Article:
Synaptic plasticity was measured at P15 and P70 using whole-cell patch clamp experiments on hippocampal brain slices. Mice were anesthetized with isoflurane and were killed by decapitation, in accordance with governmental and institutional guidelines. Transverse brain slices (300 µm) were cut from the hippocampus with a vibratome (DTK-1000, Dosaka). Slices were incubated at 35°C for 20 min and were then stored at room temperature in a saline solution containing (in mM): 125 NaCl, 25 glucose, 25 NaHCO3, 1.25 NaH2PO4, 2.5 KCl, 2 CaCl2, 1 MgCl2 (equilibrated with 95%O2/5% CO2). In the recording chamber, slices were superfused at a flow rate of 5 ml/min with saline containing 20 µM picrotoxin to pharmacologically isolate excitatory transmission. Infrared differential contrast video microscopy was used (Axioskop 2 FS plus, Zeiss, IMAGO-VGA, Till Photonics). CA1 pyramidal neurons were identified visually and by their characteristic firing pattern. Patch pipettes were pulled from borosilicate glass tubing (3–6 MΩ, Hilgenberg). The recording pipette contained a filtered solution with (in mM): 135 K-gluconate, 20 KCl, 2 MgCl2, 4 sodium adenosine triphosphate, 0.3 sodium guanosine 5′-triphosphate, 10 HEPES, and 0.1 EGTA, equilibrated with KOH to pH 7.3. Whole cell recordings were made with an EPC-9 amplifier (HEKA). Signals were filtered at 5 and 10 kHz and were stored offline for later analysis using Pulse and Pulse Fit software (HEKA). All chemicals were obtained from Sigma-Aldrich, Merck or Tocris.

Schaffer collateral fibres were stimulated with a stimulus isolator (Stimulator 2100, A-M Systems) via a patch pipette that was filled with a HEPES-buffered NaCl solution (1–2 MΩ). The pipette was placed in stratum radiatum of the CA1 region, 20–50 µm away from the pyramidal cell layer. 100 µs voltage pulses of 10–100 V were applied at a frequency of 0.1 Hz to evoke an initial subthreshold EPSP amplitude of 3–6 mV. Before initiation of the induction protocol, a stable baseline was recorded for 10 min.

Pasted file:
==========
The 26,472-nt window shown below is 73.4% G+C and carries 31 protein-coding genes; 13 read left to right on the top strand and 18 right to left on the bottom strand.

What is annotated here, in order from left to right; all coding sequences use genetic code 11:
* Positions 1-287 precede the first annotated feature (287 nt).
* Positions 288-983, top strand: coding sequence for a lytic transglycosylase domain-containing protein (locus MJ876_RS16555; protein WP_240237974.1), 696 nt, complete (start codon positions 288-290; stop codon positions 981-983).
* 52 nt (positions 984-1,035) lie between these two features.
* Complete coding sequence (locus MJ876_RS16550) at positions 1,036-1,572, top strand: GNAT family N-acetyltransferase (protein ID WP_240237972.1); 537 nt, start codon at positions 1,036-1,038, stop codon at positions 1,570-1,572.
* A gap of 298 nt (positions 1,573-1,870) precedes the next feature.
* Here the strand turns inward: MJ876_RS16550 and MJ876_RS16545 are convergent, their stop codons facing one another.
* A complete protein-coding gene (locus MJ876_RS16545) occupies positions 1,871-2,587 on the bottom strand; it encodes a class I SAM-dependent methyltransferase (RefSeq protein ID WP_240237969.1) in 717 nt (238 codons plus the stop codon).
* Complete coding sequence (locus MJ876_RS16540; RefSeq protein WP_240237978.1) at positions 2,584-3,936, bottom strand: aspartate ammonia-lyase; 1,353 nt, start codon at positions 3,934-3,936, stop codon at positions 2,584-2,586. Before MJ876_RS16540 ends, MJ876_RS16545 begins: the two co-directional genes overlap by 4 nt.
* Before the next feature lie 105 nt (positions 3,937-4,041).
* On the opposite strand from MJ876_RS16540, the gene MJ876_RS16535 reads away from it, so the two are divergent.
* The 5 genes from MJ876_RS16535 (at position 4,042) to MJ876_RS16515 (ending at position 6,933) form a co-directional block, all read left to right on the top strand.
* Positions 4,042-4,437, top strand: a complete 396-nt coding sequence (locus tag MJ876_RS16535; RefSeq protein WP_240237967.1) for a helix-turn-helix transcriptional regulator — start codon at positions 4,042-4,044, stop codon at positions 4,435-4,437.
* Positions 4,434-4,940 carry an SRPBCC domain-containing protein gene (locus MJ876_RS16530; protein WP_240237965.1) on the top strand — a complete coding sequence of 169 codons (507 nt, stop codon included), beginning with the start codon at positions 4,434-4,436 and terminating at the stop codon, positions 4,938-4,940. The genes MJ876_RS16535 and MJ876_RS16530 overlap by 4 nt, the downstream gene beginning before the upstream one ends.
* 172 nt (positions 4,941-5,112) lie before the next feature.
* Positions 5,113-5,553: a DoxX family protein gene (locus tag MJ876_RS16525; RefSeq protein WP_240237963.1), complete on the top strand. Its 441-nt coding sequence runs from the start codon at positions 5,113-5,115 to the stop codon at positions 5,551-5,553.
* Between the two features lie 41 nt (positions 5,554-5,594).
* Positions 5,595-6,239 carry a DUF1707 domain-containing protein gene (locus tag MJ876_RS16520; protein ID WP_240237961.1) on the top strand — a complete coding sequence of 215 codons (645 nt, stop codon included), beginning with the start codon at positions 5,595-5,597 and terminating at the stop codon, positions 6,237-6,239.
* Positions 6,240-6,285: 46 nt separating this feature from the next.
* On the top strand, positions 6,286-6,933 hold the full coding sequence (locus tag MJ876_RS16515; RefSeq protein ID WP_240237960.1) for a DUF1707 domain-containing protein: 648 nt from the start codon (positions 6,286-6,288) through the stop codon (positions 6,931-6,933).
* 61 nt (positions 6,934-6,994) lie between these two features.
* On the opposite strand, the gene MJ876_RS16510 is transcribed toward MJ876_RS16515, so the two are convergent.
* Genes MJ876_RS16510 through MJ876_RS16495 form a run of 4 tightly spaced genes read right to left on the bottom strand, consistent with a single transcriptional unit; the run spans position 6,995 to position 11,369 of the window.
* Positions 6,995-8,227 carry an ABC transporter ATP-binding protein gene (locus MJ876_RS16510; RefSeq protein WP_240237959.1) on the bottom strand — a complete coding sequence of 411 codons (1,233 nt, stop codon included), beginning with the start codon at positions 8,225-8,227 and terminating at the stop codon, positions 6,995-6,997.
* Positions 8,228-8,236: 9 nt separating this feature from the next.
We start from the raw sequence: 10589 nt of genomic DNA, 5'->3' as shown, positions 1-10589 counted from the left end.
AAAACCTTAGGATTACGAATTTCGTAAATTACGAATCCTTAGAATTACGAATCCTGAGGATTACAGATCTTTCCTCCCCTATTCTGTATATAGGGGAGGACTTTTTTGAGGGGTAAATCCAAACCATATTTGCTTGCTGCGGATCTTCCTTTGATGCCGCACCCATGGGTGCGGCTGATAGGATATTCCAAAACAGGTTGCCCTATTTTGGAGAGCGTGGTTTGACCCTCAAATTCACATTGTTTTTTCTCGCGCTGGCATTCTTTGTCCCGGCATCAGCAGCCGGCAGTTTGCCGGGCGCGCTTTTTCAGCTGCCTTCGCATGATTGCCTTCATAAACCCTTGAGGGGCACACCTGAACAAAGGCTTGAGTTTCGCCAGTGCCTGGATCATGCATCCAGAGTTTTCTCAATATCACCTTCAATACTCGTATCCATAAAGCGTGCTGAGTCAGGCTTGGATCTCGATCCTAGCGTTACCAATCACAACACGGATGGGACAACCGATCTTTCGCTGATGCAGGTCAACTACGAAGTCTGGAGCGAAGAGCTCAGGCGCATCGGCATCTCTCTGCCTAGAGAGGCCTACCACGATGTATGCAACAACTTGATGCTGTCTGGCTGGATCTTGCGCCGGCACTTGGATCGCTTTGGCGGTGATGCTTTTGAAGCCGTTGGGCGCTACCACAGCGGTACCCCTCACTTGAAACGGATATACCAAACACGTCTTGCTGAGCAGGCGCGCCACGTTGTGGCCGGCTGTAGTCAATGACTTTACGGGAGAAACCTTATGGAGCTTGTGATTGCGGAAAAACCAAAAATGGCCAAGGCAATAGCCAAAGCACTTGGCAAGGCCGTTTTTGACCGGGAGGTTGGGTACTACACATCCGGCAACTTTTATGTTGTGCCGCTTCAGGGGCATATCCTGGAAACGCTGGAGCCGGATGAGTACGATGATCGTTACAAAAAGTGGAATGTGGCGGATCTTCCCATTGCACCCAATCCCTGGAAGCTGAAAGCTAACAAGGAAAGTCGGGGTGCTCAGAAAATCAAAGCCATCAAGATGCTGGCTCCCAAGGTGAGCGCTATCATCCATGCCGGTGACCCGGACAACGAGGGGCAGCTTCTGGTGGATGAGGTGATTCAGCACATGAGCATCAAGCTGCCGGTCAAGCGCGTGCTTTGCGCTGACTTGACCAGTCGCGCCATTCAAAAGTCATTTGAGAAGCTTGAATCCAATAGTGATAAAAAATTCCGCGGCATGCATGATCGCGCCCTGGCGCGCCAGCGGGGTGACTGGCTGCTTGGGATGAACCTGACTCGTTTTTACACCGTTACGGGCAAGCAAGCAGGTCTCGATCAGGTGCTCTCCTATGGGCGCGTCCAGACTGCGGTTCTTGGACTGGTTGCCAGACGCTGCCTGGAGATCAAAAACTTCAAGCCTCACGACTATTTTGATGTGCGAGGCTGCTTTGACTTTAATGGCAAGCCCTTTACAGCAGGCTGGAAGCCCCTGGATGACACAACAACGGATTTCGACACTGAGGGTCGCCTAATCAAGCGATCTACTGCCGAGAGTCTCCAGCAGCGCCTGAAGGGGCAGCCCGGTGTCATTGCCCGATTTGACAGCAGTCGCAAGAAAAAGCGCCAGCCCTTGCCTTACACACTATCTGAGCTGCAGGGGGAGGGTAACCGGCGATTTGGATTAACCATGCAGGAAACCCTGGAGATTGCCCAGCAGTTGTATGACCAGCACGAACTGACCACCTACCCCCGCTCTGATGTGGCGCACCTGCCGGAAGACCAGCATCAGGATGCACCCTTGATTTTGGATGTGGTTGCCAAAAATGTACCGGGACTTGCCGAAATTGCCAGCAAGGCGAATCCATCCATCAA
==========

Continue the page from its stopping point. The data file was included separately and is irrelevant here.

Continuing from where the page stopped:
The resting membrane potential of most cells was between −68 and −72 mV; holding potential was set to −70 mV. Input and series resistances were continuously monitored and recorded over the course of the experiment by applying a 500 ms current pulse after every 10th EPSP. The criteria for discarding an experiment were as follows: unstable baseline (>20% difference of EPSP amplitudes between −10 min and start of the stimulation), unstable EPSP amplitude after stimulation (>20% difference between 10 and 20 min after termination of the stimulation protocol), occurrence of sudden EPSP amplitude steps or distinct amplitude oscillations, change of >25% in series resistance during the course of the experiment, and evidence of ictal discharge or spiking. In addition, only experiments in which the LTP stimulation protocol caused a significant increase in EPSP amplitude were included into the final analysis (as calculated with a Wilcoxon signed rank test between the last 60 EPSP amplitudes before the stimulation and the 60 EPSP amplitudes between 20 and 30 min after stimulation). The number of excluded recordings was comparable between the different experimental series. Experiments examining the different groups were interleaved.

To quantify synaptic plasticity, 60 consecutive EPSPs were averaged 10 min before the initiation and 20–30 min after the termination of the induction protocol. Changes of the mean EPSP amplitude pre- and post-induction within an experimental series were assessed by a Wilcoxon signed rank test. Normalized plasticity measurements were compared between separate series using a Mann-Whitney test. GraphPad Prism software was used to average and plot EPSP amplitudes.

Immunohistochemistry and imaging of neurogenesis